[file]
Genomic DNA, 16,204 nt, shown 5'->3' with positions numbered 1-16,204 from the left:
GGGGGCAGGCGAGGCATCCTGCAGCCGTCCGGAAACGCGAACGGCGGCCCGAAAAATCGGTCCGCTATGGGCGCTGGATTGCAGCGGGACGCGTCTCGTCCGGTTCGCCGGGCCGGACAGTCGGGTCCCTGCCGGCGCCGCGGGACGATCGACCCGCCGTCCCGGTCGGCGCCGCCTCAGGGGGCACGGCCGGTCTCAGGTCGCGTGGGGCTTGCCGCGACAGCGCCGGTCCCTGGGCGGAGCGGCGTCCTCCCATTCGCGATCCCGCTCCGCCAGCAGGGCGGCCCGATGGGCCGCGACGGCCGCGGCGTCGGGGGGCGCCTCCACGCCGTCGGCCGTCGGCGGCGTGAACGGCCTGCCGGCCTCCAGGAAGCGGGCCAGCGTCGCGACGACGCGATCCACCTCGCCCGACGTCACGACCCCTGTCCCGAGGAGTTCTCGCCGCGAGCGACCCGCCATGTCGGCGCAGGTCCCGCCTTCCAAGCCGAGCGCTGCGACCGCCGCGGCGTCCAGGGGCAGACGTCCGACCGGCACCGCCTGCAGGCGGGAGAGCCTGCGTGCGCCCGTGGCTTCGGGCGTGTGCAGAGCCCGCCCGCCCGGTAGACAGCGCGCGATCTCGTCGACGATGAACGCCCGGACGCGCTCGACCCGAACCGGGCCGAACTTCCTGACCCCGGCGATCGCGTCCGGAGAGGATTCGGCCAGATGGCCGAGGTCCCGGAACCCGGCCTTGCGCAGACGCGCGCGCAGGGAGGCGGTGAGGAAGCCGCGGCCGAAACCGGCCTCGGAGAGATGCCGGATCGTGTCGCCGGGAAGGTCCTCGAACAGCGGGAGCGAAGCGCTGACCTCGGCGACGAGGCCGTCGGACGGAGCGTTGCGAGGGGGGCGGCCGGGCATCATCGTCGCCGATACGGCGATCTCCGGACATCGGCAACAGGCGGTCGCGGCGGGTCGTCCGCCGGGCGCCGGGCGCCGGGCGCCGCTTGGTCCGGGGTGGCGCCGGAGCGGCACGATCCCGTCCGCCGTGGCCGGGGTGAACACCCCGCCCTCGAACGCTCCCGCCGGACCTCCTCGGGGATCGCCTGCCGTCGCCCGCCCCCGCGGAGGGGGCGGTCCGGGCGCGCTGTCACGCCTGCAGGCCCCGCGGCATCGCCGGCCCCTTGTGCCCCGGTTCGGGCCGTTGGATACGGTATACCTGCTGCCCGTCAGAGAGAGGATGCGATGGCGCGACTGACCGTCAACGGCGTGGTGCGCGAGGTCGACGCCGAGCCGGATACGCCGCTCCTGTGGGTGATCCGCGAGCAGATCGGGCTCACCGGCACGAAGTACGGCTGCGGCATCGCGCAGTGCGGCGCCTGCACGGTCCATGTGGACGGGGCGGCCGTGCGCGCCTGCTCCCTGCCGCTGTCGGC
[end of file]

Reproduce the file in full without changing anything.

Genomic DNA, 16,204 nt, shown 5'->3' with positions numbered 1-16,204 from the left:
GGGGGCAGGCGAGGCATCCTGCAGCCGTCCGGAAACGCGAACGGCGGCCCGAAAAATCGGTCCGCTATGGGCGCTGGATTGCAGCGGGACGCGTCTCGTCCGGTTCGCCGGGCCGGACAGTCGGGTCCCTGCCGGCGCCGCGGGACGATCGACCCGCCGTCCCGGTCGGCGCCGCCTCAGGGGGCACGGCCGGTCTCAGGTCGCGTGGGGCTTGCCGCGACAGCGCCGGTCCCTGGGCGGAGCGGCGTCCTCCCATTCGCGATCCCGCTCCGCCAGCAGGGCGGCCCGATGGGCCGCGACGGCCGCGGCGTCGGGGGGCGCCTCCACGCCGTCGGCCGTCGGCGGCGTGAACGGCCTGCCGGCCTCCAGGAAGCGGGCCAGCGTCGCGACGACGCGATCCACCTCGCCCGACGTCACGACCCCTGTCCCGAGGAGTTCTCGCCGCGAGCGACCCGCCATGTCGGCGCAGGTCCCGCCTTCCAAGCCGAGCGCTGCGACCGCCGCGGCGTCCAGGGGCAGACGTCCGACCGGCACCGCCTGCAGGCGGGAGAGCCTGCGTGCGCCCGTGGCTTCGGGCGTGTGCAGAGCCCGCCCGCCCGGTAGACAGCGCGCGATCTCGTCGACGATGAACGCCCGGACGCGCTCGACCCGAACCGGGCCGAACTTCCTGACCCCGGCGATCGCGTCCGGAGAGGATTCGGCCAGATGGCCGAGGTCCCGGAACCCGGCCTTGCGCAGACGCGCGCGCAGGGAGGCGGTGAGGAAGCCGCGGCCGAAACCGGCCTCGGAGAGATGCCGGATCGTGTCGCCGGGAAGGTCCTCGAACAGCGGGAGCGAAGCGCTGACCTCGGCGACGAGGCCGTCGGACGGAGCGTTGCGAGGGGGGCGGCCGGGCATCATCGTCGCCGATACGGCGATCTCCGGACATCGGCAACAGGCGGTCGCGGCGGGTCGTCCGCCGGGCGCCGGGCGCCGGGCGCCGCTTGGTCCGGGGTGGCGCCGGAGCGGCACGATCCCGTCCGCCGTGGCCGGGGTGAACACCCCGCCCTCGAACGCTCCCGCCGGACCTCCTCGGGGATCGCCTGCCGTCGCCCGCCCCCGCGGAGGGGGCGGTCCGGGCGCGCTGTCACGCCTGCAGGCCCCGCGGCATCGCCGGCCCCTTGTGCCCCGGTTCGGGCCGTTGGATACGGTATACCTGCTGCCCGTCAGAGAGAGGATGCGATGGCGCGACTGACCGTCAACGGCGTGGTGCGCGAGGTCGACGCCGAGCCGGATACGCCGCTCCTGTGGGTGATCCGCGAGCAGATCGGGCTCACCGGCACGAAGTACGGCTGCGGCATCGCGCAGTGCGGCGCCTGCACGGTCCATGTGGACGGGGCGGCCGTGCGCGCCTGCTCCCTGCCGCTGTCGGC